Mosquito-borne Disease & the Zika Virus
Ah yes the good with the bad! South Carolina, especially the Lowcountry, is often described as a wondrously beautiful land. This is naturally true; however, with this natural beauty and inviting climate comes our dreaded co-inhabitant, the mosquito. To be exact, South Carolina and a few neighboring states are home to the Aedes aegypti mosquito which is the mosquito that has grabbed our attention because it spreads the Zika Virus. (More on that later.)
What are Some Common Mosquito-Borne Diseases?
Mosquitoes are known to inflict diseases on nearly 700 million humans annually worldwide. That is a lot of diseases caused by the tiny biting insect. The diseases are caused by bacteria, viruses, or parasites, meaning that mosquitoes are quite good at carrying a wide variety of bad things and infecting us humans with a simple, usually painless bite. Some of the diseases strike fear in us by just mentioning their names, for example, malaria, dengue fever, West Nile virus, yellow fever, equine encephalitis, and now the newest one, Zika fever. Some of these diseases kill an estimated one million people each year and cause pain and suffering to countless others. In other words, mosquito-borne illness is a major health problem.
The Mosquito Bite
Everyone who lives in our part of the world and in Africa and in North and South America is a target for the various mosquitoes who need our blood for their preservation.
Ordinarily a mosquito bite is innocuous and especially in this country, but in some people an allergic reaction develops so that a bite can become a source of pain, itching, and if scratched a source of bacterial infection. Some people, including this writer, can become desensitized so that there is little or no local reaction to the bite. However, the local symptoms at the site of the bite have no relation to whether one is infected with one of the diseases that mosquitoes carry. Thus, the actual bite reaction does not indicate whether one is infected with a disease. As of this writing, in our region there are no serious mosquito-borne diseases, although previously yellow fever and malaria were common in coastal South Carolina.
The Zika Virus
There has been a great deal of publicity about the Zika virus that has now been tabbed by the World Health Agency (WHO) “an international health emergency.” There are two reasons for this: 1) the virus originally found in Africa (the Zika forest, to be exact) has now become common (around a million cases) in South America and spread to parts of Central America; and 2) the disease has been linked to a devastating birth defect called microcephaly (small head and abnormal mental function). Pregnant women are subject to delivering abnormal babies. Men have developed Guillain-Barre, another life threatening neurological disease based on the patients own immune system attacking his/her nerves. Thus the Zika virus can be a very bad actor and is threatening to disrupt the Olympic Games in Brazil. The virus is usually spread by the infected mosquito biting an infected person and taking the virus to the next victim. However, the virus has been spread by sexual contact, blood transfusion, and mother to infant at birth.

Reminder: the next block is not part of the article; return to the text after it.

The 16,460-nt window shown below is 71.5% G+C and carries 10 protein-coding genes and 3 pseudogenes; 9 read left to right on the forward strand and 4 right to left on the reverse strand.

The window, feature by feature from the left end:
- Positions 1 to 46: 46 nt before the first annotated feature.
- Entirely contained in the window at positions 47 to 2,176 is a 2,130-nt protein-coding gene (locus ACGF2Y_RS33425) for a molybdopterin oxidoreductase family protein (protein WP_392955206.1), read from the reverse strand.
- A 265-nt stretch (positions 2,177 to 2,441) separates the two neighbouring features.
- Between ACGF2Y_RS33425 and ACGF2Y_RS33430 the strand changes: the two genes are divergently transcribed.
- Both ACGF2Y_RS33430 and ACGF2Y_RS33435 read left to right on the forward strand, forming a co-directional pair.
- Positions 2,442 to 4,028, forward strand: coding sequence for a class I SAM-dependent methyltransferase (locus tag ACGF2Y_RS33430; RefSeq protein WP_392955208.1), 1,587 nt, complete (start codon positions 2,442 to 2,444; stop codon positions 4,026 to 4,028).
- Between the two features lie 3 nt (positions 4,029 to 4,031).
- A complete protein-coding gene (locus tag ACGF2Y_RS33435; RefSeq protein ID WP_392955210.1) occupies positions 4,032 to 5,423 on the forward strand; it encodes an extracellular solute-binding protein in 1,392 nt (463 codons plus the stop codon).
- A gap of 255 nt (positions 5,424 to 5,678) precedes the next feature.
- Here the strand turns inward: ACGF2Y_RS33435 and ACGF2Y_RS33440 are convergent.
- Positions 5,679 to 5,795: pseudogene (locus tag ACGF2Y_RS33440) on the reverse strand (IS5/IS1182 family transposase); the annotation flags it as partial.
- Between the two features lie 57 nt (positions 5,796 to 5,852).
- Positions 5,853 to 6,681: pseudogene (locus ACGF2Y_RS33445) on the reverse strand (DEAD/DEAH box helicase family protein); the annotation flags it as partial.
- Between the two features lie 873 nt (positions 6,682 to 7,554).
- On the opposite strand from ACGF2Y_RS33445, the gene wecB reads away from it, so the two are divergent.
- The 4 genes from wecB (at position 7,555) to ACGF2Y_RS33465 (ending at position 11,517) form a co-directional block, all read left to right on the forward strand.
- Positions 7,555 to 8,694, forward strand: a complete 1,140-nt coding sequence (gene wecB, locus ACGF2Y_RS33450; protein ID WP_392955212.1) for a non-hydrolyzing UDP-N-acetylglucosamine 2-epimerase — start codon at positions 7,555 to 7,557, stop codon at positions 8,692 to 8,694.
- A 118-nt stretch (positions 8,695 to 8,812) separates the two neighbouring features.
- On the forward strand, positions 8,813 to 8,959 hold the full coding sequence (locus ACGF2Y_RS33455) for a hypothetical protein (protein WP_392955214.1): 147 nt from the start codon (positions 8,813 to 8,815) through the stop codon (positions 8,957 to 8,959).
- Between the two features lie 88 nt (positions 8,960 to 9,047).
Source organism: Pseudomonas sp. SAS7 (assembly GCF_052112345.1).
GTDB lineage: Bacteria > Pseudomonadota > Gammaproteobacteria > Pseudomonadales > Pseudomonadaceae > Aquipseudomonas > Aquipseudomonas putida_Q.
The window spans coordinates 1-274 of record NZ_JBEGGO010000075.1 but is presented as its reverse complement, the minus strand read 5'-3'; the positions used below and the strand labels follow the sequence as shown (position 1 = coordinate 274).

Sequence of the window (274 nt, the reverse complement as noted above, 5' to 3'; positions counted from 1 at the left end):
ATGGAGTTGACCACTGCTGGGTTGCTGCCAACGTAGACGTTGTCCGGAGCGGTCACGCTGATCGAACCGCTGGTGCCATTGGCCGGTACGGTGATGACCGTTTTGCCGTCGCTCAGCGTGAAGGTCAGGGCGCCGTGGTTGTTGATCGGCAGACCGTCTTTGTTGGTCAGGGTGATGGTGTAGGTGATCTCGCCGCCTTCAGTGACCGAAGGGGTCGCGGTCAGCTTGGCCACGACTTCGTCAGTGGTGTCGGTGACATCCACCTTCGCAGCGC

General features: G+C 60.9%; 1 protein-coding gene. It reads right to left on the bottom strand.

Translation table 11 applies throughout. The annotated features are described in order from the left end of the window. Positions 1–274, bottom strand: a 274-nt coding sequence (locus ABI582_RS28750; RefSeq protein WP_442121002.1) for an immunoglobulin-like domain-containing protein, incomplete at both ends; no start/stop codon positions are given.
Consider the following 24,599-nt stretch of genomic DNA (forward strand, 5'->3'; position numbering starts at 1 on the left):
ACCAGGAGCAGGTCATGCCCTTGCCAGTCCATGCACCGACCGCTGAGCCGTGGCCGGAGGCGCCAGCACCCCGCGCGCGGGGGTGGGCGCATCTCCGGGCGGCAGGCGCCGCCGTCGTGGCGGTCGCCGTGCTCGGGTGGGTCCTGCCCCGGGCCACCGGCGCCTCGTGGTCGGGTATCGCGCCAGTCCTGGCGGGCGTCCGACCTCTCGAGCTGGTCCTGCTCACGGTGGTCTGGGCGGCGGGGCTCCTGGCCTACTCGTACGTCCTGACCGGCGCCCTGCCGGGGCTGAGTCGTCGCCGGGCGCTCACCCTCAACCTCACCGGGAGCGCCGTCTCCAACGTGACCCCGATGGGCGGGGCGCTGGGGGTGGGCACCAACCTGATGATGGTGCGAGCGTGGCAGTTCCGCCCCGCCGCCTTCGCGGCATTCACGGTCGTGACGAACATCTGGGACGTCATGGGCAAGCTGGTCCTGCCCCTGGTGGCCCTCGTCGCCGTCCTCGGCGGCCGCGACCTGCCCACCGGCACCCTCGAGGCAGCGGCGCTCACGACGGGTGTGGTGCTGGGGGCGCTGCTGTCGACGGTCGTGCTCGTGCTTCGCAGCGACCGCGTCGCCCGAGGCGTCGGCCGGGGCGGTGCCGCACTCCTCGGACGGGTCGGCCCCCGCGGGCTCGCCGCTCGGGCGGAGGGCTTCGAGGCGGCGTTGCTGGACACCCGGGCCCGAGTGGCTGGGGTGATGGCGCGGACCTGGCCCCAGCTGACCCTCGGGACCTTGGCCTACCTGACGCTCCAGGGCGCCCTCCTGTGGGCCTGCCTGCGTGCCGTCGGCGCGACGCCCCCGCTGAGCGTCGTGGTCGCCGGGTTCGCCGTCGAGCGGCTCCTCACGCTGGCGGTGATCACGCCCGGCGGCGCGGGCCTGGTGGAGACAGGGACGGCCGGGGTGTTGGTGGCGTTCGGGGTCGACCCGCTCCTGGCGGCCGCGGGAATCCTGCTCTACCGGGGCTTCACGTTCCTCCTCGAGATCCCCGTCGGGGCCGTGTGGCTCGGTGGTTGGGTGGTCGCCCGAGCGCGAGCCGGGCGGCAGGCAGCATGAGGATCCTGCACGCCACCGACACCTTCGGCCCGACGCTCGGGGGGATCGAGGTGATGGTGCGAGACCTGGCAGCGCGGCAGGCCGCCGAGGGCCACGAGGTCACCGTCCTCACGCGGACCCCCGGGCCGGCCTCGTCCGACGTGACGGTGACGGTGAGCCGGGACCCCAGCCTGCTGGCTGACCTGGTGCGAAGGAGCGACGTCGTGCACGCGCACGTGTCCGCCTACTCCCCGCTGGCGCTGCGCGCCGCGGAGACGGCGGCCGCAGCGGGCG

Symptoms & Diagnosis of Zika Disease
The symptoms of Zika disease are non-specific and occur in only about 20% of people known to be infected. Yes, that is correct, 80% of people infected with the virus never know they were infected. The classic symptoms are “flu-like:” fever, itchy rashes, muscle and joint aches, headaches, fatigue, and red eyes. These symptoms occur 2 to 7 days after infection. The diagnosis is made after eliciting a history of travel in an affected region (please refer to the latest CDC advisory regarding travel.) A tell-tale rash may be present and a blood test is a specific diagnostic test to prove the presence of the disease.
There is no specific treatment for Zika viral disease. There is no immunization against it. There is no way to prevent the damage it rarely causes to unborn babies and rarely in causing Guillain-Barre Disease. However, in the 20% of those presenting with symptoms the treatment is rest, fluids, and acetaminophen (do not take aspirin, naproxen, or ibuprofen) for headaches and fever.
Prevention of Zika & Prevention of Mosquito Bites
The Aedes mosquito (found in coastal South Carolina) spreads the disease in infected regions, but not here, at least not now. However, it is good to get in the habit of preventing mosquito bites by doing the following things:
- Stay indoors when they are biting (morning and late afternoon)
- Cover your skin with loose fitting, light colored clothing
- Use insect repellent when outside
- Eliminate standing water where they breed
- Use DEET-based repellent on clothing
At present (March 2016) there have been 193 cases of Zika diagnosed in the United States: all cases have been acquired outside the continental U.S. and none have been mosquito-borne in this country. However, some feel it is only a matter of time until the disease does invade the U.S. and becomes transmitted by our very own mosquitoes.
The Bottom Line
As the world shrinks and travel increases, new diseases make the trip along with business people and tourists. Healthy aging requires that we watch for possible diseases not yet in our backyard, where our mosquitoes are just waiting to help spread them.